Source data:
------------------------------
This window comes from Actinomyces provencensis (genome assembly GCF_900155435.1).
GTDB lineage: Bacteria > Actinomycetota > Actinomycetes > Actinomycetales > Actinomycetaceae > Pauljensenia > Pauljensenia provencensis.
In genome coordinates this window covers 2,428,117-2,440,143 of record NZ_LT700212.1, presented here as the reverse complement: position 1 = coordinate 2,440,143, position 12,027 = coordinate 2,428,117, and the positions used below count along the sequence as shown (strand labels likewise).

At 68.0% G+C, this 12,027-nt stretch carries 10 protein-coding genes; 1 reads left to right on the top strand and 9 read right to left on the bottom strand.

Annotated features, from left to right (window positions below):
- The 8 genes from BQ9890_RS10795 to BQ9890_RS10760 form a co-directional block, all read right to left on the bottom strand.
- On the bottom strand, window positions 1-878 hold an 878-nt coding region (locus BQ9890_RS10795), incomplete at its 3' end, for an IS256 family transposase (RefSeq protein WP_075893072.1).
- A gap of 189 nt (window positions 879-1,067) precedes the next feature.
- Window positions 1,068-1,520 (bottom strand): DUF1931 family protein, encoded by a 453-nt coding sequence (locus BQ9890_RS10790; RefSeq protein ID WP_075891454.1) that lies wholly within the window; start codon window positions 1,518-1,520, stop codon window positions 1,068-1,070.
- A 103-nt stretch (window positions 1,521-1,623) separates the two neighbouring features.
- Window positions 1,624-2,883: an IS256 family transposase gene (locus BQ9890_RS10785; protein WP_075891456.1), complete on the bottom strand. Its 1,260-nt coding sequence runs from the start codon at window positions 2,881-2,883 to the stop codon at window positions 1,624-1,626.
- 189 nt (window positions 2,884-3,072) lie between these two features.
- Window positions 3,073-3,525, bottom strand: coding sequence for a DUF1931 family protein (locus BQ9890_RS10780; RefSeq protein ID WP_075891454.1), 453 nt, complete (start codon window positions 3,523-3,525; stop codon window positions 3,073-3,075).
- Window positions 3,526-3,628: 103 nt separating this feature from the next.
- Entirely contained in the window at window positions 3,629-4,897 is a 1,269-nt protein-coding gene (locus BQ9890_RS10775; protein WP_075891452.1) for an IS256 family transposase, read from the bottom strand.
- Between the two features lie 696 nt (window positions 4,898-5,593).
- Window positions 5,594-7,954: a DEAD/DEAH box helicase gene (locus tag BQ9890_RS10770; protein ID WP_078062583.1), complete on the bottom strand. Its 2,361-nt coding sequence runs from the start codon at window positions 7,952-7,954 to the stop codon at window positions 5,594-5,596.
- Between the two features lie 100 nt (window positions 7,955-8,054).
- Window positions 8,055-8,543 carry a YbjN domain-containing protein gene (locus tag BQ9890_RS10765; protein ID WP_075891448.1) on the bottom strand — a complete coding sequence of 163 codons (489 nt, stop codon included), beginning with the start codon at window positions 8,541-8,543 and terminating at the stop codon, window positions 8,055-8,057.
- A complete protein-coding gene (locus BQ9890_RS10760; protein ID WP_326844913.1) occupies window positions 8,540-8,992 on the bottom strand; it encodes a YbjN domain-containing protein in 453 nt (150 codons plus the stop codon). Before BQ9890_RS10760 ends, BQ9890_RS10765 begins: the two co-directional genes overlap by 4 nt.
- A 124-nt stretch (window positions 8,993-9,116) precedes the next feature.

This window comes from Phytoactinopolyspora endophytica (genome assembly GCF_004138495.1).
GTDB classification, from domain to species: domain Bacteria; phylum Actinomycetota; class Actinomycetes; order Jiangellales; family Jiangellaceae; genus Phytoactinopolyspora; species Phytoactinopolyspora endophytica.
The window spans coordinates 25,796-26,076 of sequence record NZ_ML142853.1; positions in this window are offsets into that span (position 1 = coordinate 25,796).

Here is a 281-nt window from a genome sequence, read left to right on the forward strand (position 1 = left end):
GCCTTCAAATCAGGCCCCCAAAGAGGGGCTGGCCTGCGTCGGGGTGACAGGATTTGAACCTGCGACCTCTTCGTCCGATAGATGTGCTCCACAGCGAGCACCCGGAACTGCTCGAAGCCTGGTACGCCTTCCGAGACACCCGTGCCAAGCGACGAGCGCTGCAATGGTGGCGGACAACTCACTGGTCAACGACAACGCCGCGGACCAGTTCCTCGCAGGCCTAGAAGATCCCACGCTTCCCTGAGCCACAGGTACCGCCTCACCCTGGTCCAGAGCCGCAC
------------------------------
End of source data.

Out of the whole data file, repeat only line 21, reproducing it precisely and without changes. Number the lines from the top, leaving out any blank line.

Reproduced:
- A 124-nt stretch (window positions 8,993-9,116) precedes the next feature.